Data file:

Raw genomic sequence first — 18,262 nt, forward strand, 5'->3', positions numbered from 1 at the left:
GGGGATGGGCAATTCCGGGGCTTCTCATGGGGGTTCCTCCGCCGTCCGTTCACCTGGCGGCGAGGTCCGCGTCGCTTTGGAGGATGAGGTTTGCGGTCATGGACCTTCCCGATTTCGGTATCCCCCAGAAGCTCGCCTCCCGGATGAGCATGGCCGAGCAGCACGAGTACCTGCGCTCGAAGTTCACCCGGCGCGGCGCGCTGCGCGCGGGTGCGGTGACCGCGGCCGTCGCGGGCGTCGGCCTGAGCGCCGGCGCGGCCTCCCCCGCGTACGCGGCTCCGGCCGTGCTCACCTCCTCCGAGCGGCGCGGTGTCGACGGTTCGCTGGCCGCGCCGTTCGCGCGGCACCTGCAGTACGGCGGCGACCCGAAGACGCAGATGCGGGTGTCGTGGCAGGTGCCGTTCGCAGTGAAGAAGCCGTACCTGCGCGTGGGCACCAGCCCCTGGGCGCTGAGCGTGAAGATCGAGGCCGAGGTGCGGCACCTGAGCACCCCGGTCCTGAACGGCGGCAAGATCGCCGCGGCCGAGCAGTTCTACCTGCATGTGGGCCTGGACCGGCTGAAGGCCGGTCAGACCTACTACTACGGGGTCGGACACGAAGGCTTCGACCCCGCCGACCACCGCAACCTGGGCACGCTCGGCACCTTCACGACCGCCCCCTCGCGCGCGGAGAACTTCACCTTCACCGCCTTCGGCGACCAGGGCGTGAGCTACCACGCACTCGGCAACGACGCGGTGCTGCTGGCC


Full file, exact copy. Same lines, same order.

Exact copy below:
Raw genomic sequence first — 18,262 nt, forward strand, 5'->3', positions numbered from 1 at the left:
GGGGATGGGCAATTCCGGGGCTTCTCATGGGGGTTCCTCCGCCGTCCGTTCACCTGGCGGCGAGGTCCGCGTCGCTTTGGAGGATGAGGTTTGCGGTCATGGACCTTCCCGATTTCGGTATCCCCCAGAAGCTCGCCTCCCGGATGAGCATGGCCGAGCAGCACGAGTACCTGCGCTCGAAGTTCACCCGGCGCGGCGCGCTGCGCGCGGGTGCGGTGACCGCGGCCGTCGCGGGCGTCGGCCTGAGCGCCGGCGCGGCCTCCCCCGCGTACGCGGCTCCGGCCGTGCTCACCTCCTCCGAGCGGCGCGGTGTCGACGGTTCGCTGGCCGCGCCGTTCGCGCGGCACCTGCAGTACGGCGGCGACCCGAAGACGCAGATGCGGGTGTCGTGGCAGGTGCCGTTCGCAGTGAAGAAGCCGTACCTGCGCGTGGGCACCAGCCCCTGGGCGCTGAGCGTGAAGATCGAGGCCGAGGTGCGGCACCTGAGCACCCCGGTCCTGAACGGCGGCAAGATCGCCGCGGCCGAGCAGTTCTACCTGCATGTGGGCCTGGACCGGCTGAAGGCCGGTCAGACCTACTACTACGGGGTCGGACACGAAGGCTTCGACCCCGCCGACCACCGCAACCTGGGCACGCTCGGCACCTTCACGACCGCCCCCTCGCGCGCGGAGAACTTCACCTTCACCGCCTTCGGCGACCAGGGCGTGAGCTACCACGCACTCGGCAACGACGCGGTGCTGCTGGCC